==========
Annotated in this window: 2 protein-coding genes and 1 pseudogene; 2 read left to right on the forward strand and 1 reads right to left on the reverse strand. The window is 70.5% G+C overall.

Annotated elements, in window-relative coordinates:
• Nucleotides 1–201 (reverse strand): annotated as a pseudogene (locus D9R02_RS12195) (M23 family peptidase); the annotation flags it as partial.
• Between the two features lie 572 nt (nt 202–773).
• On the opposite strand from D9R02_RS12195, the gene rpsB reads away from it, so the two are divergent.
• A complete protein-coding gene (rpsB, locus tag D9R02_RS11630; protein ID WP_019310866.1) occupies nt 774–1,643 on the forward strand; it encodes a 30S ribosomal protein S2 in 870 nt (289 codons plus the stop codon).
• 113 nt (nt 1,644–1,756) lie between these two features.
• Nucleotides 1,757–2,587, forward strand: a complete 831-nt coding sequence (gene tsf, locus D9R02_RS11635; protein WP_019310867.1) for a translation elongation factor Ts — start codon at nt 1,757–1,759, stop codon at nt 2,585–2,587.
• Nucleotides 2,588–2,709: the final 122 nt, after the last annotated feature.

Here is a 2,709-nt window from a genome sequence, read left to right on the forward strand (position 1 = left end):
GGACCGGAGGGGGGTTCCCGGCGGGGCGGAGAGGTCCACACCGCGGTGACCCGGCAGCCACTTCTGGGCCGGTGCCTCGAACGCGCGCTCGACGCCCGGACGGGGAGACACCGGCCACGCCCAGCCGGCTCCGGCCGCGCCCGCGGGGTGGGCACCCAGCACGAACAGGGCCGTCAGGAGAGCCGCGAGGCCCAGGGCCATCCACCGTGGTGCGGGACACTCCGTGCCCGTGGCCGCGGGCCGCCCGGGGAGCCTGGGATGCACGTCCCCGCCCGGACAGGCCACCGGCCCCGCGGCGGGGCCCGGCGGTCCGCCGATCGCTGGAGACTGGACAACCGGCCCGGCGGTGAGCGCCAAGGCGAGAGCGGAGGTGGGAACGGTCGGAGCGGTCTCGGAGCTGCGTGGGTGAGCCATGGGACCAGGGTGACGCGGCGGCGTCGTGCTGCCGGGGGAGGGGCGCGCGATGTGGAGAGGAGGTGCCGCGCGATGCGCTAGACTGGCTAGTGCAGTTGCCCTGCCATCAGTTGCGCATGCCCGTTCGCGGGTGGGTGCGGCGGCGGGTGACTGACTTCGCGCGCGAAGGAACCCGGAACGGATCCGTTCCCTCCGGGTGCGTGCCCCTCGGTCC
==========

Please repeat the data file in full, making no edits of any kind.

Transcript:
Annotated in this window: 2 protein-coding genes and 1 pseudogene; 2 read left to right on the forward strand and 1 reads right to left on the reverse strand. The window is 70.5% G+C overall.

Annotated elements, in window-relative coordinates:
• Nucleotides 1–201 (reverse strand): annotated as a pseudogene (locus D9R02_RS12195) (M23 family peptidase); the annotation flags it as partial.
• Between the two features lie 572 nt (nt 202–773).
• On the opposite strand from D9R02_RS12195, the gene rpsB reads away from it, so the two are divergent.
• A complete protein-coding gene (rpsB, locus tag D9R02_RS11630; protein ID WP_019310866.1) occupies nt 774–1,643 on the forward strand; it encodes a 30S ribosomal protein S2 in 870 nt (289 codons plus the stop codon).
• 113 nt (nt 1,644–1,756) lie between these two features.
• Nucleotides 1,757–2,587, forward strand: a complete 831-nt coding sequence (gene tsf, locus D9R02_RS11635; protein WP_019310867.1) for a translation elongation factor Ts — start codon at nt 1,757–1,759, stop codon at nt 2,585–2,587.
• Nucleotides 2,588–2,709: the final 122 nt, after the last annotated feature.

Here is a 2,709-nt window from a genome sequence, read left to right on the forward strand (position 1 = left end):
GGACCGGAGGGGGGTTCCCGGCGGGGCGGAGAGGTCCACACCGCGGTGACCCGGCAGCCACTTCTGGGCCGGTGCCTCGAACGCGCGCTCGACGCCCGGACGGGGAGACACCGGCCACGCCCAGCCGGCTCCGGCCGCGCCCGCGGGGTGGGCACCCAGCACGAACAGGGCCGTCAGGAGAGCCGCGAGGCCCAGGGCCATCCACCGTGGTGCGGGACACTCCGTGCCCGTGGCCGCGGGCCGCCCGGGGAGCCTGGGATGCACGTCCCCGCCCGGACAGGCCACCGGCCCCGCGGCGGGGCCCGGCGGTCCGCCGATCGCTGGAGACTGGACAACCGGCCCGGCGGTGAGCGCCAAGGCGAGAGCGGAGGTGGGAACGGTCGGAGCGGTCTCGGAGCTGCGTGGGTGAGCCATGGGACCAGGGTGACGCGGCGGCGTCGTGCTGCCGGGGGAGGGGCGCGCGATGTGGAGAGGAGGTGCCGCGCGATGCGCTAGACTGGCTAGTGCAGTTGCCCTGCCATCAGTTGCGCATGCCCGTTCGCGGGTGGGTGCGGCGGCGGGTGACTGACTTCGCGCGCGAAGGAACCCGGAACGGATCCGTTCCCTCCGGGTGCGTGCCCCTCGGTCC